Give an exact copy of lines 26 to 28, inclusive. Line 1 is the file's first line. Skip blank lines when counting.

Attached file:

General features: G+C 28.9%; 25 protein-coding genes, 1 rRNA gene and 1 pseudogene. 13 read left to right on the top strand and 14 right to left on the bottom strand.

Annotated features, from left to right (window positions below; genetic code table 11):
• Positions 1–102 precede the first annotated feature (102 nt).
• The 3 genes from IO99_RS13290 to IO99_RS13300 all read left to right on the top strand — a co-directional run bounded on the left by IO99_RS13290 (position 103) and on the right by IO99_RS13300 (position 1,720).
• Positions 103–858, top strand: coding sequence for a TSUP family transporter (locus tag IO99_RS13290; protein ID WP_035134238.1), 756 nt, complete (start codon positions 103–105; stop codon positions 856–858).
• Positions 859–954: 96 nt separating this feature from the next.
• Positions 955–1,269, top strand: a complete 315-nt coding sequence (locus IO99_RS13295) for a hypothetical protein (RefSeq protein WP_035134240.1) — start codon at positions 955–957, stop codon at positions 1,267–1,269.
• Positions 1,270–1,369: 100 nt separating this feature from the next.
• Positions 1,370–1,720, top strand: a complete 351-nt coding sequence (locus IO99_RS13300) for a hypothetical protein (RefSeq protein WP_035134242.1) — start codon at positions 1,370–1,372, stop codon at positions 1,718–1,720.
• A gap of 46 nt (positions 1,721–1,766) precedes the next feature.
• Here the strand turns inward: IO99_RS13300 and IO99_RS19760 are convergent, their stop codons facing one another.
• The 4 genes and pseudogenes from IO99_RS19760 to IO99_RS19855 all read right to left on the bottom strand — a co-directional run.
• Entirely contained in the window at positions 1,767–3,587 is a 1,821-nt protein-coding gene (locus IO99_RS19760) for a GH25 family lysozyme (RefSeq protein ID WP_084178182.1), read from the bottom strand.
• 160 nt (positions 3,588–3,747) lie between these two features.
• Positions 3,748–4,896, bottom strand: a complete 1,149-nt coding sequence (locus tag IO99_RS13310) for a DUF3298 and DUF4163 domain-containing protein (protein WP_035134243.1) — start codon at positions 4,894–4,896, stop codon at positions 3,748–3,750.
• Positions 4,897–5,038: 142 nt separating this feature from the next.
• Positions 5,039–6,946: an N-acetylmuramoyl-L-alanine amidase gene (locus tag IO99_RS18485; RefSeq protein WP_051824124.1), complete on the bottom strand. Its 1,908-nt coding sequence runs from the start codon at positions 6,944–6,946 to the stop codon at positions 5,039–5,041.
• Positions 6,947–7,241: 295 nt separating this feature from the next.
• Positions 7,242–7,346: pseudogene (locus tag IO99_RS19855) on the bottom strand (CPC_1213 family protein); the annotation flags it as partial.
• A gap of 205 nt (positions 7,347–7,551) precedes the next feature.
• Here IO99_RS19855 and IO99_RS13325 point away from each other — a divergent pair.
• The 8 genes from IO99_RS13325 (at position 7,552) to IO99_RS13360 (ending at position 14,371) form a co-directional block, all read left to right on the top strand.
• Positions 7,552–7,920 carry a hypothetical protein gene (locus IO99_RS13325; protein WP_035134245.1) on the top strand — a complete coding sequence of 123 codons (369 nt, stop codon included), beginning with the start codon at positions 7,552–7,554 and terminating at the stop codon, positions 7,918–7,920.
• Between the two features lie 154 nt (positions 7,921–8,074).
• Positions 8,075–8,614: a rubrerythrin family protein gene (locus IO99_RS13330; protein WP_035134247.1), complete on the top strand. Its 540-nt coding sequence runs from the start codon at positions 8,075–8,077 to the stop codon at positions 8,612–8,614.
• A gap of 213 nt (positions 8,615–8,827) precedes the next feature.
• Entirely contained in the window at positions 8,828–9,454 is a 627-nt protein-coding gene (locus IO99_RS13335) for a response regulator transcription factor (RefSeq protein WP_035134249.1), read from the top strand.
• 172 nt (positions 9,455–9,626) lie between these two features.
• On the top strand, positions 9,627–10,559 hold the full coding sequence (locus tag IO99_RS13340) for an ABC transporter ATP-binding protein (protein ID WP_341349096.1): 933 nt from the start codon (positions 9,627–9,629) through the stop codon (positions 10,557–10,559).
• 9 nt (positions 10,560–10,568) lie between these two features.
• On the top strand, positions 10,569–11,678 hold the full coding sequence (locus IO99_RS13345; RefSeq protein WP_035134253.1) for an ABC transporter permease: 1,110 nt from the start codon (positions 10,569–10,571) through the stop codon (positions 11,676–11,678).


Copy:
• A gap of 213 nt (positions 8,615–8,827) precedes the next feature.
• Entirely contained in the window at positions 8,828–9,454 is a 627-nt protein-coding gene (locus IO99_RS13335) for a response regulator transcription factor (RefSeq protein WP_035134249.1), read from the top strand.
• 172 nt (positions 9,455–9,626) lie between these two features.